'What's in a name?' a famous quote by William Shakespeare in his play Romeo and Juliet makes us wonder how we tend to look at things and people. We have all had friends who have changed their names, making it hard for us to call them by their new names as their older ones remain etched in our memory. If you thought that people changing names were bad enough, then it gets worse as there are many cities in India that are known to have changed their names over the many years.
Usually these names have been changed keeping in mind the local dialect of the people staying there and also to remove the anglicised versions of the original name as given by the British. Here is a look at the seven capital cities of various Indian states that have changed their names. So much has changed, but the unique charm that has been driving us to visit these cities remain just the same, what do you think?
So maybe it's true; 'What's in a name? that which we call a rose
By any other name would smell as sweet'
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Trivandrum to Thiruvananthapuram
Thiruananthapuram, the capital city of 'God's Own Country' Kerala was previous known as Trivandrum, a name given by the British. However in the year 1991 it was officially reverted back to its old name by the government. This bubbling city is a major tourist hotspot and travellers queuing up here get to explore the charm of the old city along with the many new attractions that have sprouted here. You can head to the Shri Padmanabha Swamy Temple, dedicated to Lord Vishnu that is also the place that lends its name to this city. You can also head to the Akkulam Lake where you can relax amidst the beauty of nature or indulge in swimming and other water sports.
Bombay to Mumbai
Mumbai or Bombay as it was called during the British era is the city of dreams and has always been looked up at for its sense of fashion and vibrant lifestyle. Being the home of Bollywood and home to some very famous movie stars, this city is a dream destination to various travellers who secretly wish that they get to see their favourite stars up close. The city changed its name from Bombay to Mumbai in the year 1996, after the people residing here felt that the old name lacked Indian flavour. Even today, it is at times referred to as Bombay. There is much to see in this city and travellers coming here are often heard saying that they just could not get enough of this city. Places like the Gateway of India and the Taj Palace Hotel gives an insight into its historic past and splendour whereas places like Essel World Water Kingdom and Film City attracts the younger generations who hunt for adventure.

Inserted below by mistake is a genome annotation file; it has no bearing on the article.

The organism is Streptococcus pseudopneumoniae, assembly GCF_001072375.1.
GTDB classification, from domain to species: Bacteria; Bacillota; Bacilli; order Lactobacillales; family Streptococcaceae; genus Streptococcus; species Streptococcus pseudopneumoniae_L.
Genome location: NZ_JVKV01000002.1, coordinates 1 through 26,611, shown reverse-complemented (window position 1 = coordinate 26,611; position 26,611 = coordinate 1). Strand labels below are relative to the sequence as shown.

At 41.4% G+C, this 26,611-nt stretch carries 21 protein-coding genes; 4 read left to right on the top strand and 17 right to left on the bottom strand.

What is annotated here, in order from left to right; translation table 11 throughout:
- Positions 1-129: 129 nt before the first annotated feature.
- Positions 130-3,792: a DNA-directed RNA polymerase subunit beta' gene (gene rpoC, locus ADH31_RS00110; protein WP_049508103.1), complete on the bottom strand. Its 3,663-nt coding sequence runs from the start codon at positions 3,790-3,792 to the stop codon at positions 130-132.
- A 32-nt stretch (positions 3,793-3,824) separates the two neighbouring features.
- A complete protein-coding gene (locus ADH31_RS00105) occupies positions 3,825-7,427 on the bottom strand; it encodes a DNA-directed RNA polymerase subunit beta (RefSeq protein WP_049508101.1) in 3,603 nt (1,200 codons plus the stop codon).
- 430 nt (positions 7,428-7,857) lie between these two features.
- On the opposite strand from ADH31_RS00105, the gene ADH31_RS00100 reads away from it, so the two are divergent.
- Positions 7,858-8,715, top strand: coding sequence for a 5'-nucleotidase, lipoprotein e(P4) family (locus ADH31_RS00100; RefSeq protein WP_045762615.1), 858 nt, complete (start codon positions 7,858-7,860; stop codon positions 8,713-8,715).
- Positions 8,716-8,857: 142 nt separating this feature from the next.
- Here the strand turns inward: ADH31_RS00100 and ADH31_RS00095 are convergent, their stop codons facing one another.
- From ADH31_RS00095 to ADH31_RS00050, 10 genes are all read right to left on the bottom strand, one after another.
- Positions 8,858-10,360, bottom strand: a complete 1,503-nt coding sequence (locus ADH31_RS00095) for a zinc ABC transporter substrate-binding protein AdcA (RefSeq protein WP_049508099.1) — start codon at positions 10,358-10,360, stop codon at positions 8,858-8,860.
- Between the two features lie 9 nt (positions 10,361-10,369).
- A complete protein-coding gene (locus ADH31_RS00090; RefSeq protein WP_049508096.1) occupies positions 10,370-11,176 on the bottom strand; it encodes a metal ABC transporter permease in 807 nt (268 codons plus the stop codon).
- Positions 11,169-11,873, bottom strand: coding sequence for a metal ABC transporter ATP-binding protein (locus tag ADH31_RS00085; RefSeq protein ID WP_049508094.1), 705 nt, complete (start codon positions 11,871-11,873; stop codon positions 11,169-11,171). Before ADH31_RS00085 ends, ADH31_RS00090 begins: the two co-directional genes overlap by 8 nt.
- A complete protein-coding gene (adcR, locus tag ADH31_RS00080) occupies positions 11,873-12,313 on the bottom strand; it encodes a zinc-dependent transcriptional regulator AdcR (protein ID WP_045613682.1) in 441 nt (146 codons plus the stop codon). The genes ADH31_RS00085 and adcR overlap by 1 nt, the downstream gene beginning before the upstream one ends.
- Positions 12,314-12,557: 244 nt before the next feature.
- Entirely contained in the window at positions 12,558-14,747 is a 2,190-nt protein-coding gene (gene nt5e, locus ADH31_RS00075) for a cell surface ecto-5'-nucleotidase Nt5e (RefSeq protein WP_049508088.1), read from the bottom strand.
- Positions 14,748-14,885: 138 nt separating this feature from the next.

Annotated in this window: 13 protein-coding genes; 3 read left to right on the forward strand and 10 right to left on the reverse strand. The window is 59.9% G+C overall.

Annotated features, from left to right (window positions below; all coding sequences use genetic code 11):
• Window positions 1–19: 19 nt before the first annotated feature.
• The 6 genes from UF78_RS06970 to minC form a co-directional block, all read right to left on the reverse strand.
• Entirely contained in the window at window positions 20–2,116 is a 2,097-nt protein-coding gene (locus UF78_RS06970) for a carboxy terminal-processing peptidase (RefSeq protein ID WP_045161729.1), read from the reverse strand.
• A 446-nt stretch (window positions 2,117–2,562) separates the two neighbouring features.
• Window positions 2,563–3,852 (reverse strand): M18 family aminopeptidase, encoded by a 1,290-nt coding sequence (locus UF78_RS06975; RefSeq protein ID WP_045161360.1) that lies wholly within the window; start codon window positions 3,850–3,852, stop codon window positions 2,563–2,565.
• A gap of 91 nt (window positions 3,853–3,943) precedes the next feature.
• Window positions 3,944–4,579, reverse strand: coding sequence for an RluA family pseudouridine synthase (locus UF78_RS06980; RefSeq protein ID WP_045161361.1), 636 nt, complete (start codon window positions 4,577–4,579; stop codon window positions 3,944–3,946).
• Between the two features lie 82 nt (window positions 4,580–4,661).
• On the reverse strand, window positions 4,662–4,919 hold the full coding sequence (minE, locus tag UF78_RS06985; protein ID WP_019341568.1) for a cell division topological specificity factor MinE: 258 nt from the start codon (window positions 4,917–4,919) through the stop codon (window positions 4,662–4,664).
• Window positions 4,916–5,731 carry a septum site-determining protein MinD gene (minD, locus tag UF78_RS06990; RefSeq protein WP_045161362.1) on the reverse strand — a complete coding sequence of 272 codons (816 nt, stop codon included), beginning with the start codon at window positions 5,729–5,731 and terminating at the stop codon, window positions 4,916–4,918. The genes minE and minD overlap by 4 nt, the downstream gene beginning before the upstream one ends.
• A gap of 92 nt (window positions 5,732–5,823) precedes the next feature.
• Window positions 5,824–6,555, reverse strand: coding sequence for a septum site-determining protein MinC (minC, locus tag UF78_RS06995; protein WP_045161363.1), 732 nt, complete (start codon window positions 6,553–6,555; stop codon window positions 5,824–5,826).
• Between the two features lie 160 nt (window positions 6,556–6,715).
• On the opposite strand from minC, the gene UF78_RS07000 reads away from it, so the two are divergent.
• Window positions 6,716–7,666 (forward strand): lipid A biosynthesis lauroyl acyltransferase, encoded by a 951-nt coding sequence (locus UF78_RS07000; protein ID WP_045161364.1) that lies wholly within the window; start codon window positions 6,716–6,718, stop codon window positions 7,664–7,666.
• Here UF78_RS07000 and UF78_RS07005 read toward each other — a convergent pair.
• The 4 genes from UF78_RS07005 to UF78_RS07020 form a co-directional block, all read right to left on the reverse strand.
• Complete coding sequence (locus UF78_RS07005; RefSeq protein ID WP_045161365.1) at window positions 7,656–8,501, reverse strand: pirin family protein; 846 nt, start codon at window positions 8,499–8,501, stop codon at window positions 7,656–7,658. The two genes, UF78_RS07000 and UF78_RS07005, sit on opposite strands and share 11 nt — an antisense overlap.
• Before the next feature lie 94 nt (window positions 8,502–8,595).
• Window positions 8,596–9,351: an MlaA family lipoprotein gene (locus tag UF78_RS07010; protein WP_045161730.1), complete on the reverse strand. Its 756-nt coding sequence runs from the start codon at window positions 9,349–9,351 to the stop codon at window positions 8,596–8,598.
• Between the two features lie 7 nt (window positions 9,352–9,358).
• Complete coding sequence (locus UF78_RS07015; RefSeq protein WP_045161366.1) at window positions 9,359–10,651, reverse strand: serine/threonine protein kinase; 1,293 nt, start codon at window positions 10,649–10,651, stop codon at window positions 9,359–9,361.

Madras to Chennai
Chennai, erstwhile Madras, is the capital of Tamil Nadu. The city is a major metropolitan as well as cosmopolitan that is situated in the Coromandel Coast and is one of the most important cities in south India as well as in the country in terms of commerce, culture, education as well as economics. In fact, Chennai is popularly known as the Cultural Capital of South India. While there are many monuments and temples that showcases its old world charm, there are also many new attractions that attracts tourists here. On that note don't miss out on visiting the lighthouse on Marina Beach, the only in the country and among the few in the world to have a lift!
Calcutta to Kolkata
Kolkata, the capital of West Bengal has been the cultural centre of India since the British era. Infact the British had made the city the capital when they first came to India. Known as Calcutta back then, this city has seen a lot of growth and change with the passage of time. The one thing though that it retains is its love for arts and music. Even during the British rule the city was a hub for musicians and artists who performed at the various theatres here and even today you can see this being carried forward. Travellers coming here can relive the history of the past as well as enjoy the many attractions that it has to offer.
Panjim to Panaji
Panaji is the capital of Goa known for its various Portuguese architecture. It was named Panjim by the Portuguese and sees many churches built during their reign. After the Portuguese left, the locals renamed it as Panaji and have retained a lot of the Portuguese culture. Travellers coming to this beautiful city feel as if they have walked into a completely different country as the architecture here varies a lot from those of other Indian towns. It is a perfect place to enjoy the history as well as the sun and sand.
Simla to Shimla
Shimla, the capital of Himachal Pradesh, used to be the summer capital of the British during their rule and was known as Simla. The hill station derived from the name of Goddess Shyamala Devi, who is said to be a reincarnation of Goddess Kali. Shimla adopted its Indian spelling right after Independence in 1947. There are many monuments here that were built by the British as their summer residence and travellers coming here can explore them. Also, you can roam the streets of Shimla that is known for its many markets, and where you can do loads of shopping.
Bangalore to Bengaluru
Bengaluru, the capital of Karnataka was the capital of various kingdoms that once ruled over the region. Travellers coming to the city can marvel at the many monuments that stand here and give an insight into its colourful past. Today, with its bustling malls, ever packed roads and high rise buildings, this city provides a new face to contemporary India, one that the younger generations can easily relate to. A major IT hub, this city is throbbing with youngsters who come here to make their careers as well as enjoy the many attractions that it has to offer. It was previously known as Bangalore and even today is famous by that name.